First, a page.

Today, it’s Father’s Day. I’m in my dad’s house in my dad’s bedroom. Nobody’s in the room but me.

The rules changed in a moment. No one asked. It was just known.

My mom’s accident was right before they built their new house. My dad went ahead with it. He’d say, “We might not get as big of a bite, but we’ll get a bite.”

It was her dream. Somehow, she convinced my dad to build it after they fell in love with a big, wild plot of land three miles down the road from our old house. They spent every weekend together clearing away its brush and debris.

My dad said my mom could command a room without saying a word. When I was 6 years old, I broke my arm. The bone was sticking out of the skin on my elbow. I was about to freak out. I clearly remember that. I looked up at her. She was calm. No words. You just knew. I breathed instead.

Their bedroom is empty now. My dad doesn’t live there anymore. He’s moved on but kept the house for us. The furniture is the same. On my mom’s bureau is a huge picture of my dad, her perfume, and chores full of her gloves, silk scarves, belts, and Mother’s Day letters from all her girls. I know all the content of those chores by heart but still find a new mystery every time in their texture and settled scent.

I miss my mother today.

The red flashing lights circulated on their wallpapered walls the last two years of her life. The EMS team rushing up the stairs with their stretcher to take her to the hospital.

Heavy lifting.

Heavy breathing.


When we were little, before the new house, we weren’t allowed in my parent’s old bedroom. They didn’t say it; we just knew. I used to peer under the door frame on my belly, trying to look in to find out what was going on in there. Not being allowed in led me to the woods.

I discovered a watercress pond – a legit pond. It was surrounded with a small, circular stonewall and stepping stones across the middle. It looked like it had been deliberately built by someone, but I had no idea who. I’d hop across the stones, swipe a handful of watercress, shove pieces in my mouth and laugh because it burst in my mouth and tasted like pepper. Then I’d slip myself in the dark, cold, murky water. I never hit the bottom. The watercress roots held me up, and I’d bounce knee high on those roots until dinner time.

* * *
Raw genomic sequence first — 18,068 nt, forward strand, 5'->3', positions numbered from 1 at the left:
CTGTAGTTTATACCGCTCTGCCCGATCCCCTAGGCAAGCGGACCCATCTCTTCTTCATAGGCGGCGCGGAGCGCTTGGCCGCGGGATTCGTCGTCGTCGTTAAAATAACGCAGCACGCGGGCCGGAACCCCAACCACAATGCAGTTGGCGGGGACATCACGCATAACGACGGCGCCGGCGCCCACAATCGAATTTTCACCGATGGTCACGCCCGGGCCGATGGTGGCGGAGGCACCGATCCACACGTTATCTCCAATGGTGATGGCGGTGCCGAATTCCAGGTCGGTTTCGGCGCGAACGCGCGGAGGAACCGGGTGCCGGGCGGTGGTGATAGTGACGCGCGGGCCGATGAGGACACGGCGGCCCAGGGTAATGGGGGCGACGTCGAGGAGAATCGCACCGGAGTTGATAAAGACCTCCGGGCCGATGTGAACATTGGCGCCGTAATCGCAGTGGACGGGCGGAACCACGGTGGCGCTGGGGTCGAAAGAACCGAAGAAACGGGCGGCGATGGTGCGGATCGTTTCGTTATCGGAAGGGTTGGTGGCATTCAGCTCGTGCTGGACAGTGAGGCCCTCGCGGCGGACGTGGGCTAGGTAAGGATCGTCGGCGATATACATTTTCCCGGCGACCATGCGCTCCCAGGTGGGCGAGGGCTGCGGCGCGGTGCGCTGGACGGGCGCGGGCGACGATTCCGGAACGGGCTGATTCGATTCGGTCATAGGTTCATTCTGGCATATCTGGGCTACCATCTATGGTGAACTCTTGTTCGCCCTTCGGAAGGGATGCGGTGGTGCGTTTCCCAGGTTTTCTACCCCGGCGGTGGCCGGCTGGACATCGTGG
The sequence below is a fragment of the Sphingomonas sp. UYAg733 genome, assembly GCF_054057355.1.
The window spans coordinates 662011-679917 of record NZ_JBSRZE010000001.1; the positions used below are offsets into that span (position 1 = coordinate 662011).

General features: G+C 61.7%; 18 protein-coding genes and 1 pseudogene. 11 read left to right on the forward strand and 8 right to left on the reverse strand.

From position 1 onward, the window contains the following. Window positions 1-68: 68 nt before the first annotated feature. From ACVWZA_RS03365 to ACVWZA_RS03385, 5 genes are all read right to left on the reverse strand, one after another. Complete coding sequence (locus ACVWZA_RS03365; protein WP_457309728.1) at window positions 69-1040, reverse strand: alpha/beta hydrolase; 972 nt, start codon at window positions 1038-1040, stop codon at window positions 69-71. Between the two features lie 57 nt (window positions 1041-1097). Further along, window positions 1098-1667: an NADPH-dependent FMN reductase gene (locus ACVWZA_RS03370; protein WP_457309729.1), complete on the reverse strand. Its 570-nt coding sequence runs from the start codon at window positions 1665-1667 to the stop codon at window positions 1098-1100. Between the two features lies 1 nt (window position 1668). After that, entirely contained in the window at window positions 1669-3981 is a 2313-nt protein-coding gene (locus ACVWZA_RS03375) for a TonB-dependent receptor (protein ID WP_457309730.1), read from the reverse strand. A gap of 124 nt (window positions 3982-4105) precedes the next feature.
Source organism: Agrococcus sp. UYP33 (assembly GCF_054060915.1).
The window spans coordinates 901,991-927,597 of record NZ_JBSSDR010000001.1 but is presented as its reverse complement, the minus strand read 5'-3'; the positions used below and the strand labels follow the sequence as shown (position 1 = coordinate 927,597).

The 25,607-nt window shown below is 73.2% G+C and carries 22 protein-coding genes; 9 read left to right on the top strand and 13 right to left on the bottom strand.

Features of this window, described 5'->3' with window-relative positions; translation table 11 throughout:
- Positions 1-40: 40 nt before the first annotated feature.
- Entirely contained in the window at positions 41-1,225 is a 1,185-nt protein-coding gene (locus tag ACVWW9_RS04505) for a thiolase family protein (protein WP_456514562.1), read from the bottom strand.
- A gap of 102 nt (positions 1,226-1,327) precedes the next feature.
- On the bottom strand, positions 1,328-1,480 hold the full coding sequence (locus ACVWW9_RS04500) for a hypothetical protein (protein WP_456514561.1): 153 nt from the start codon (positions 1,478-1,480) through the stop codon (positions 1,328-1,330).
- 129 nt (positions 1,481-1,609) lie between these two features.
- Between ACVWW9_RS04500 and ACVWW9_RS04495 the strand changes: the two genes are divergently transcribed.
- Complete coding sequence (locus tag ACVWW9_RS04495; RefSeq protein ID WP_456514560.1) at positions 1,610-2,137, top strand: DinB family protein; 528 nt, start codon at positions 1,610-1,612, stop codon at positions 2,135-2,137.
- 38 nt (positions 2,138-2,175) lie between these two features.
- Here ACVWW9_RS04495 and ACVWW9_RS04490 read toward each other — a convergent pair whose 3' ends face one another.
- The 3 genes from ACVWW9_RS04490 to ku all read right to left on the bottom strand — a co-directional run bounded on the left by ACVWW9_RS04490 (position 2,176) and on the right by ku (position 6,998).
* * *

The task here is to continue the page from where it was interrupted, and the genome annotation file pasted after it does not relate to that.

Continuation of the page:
I was allowed in their room on two occasions. When my mom made me make a phone call on my behalf, giving me the privacy of her rotary nightstand phone. And, to visit my sister who was allowed in my parent’s bed only because her wisdom teeth were pulled.

Their bedroom was covered in wall paper. It must have been flowered. I think wallpaper is elegant. It dresses up a room, adds class and style and covers the mess, leaving the devotion only known to the lovers.

My mom used to have her poetry teacher, Sister Regina, over for dinner a lot. My dad joked it was so she would get an A in the class. Poems were made in that bedroom. Their life was poetic.

They never gossiped about people. Did they behind that door? Did my mom air her money stress of not being able to afford sneakers for my younger sister? Did they work out their tangles I didn’t know about? There had to be some mess going on in there.

In their new house where I am today, the bedroom still has bright flowered wallpaper with blooming blue berries all over it. What was the moment my mom picked that design? Was it for the promise of a better spring?

This bedroom ceiling is tall with skylights. There’s a reading nook between their room and the bathroom with a red cushion chair and two pictures on the wall. One looks like a version of my dad. A tennis player in midair with a huge smile on his face as he lurches for the just out of reach tennis ball. The caption is: If you act enthusiastic, you’ll be enthusiastic! And a winter landscape scene and a quote about the promise of spring returning to this gray, cold world. My dad TM’d and did his late-night reading in that chair while my mom slept. She went to bed very early after the accident but rose very early to be with God.

A faith that held like their dream.

For twenty-three years from the time of her accident until her death, it was a long winter. To the untrained human eye, you’d see the tragedy, but through the eyes of genuine love was an unnamable transcendence that could only be called an elegant pause.

On this Father’s Day, I get to be where I never was allowed to go. The forbidden room is just a room now. The wallpaper is clean. He left me clean walls.

Clean walls that I want to give to our girls.

My dad may not be that tennis player in midair anymore,

but he’s forever alive,

and still

incredibly revered by me.

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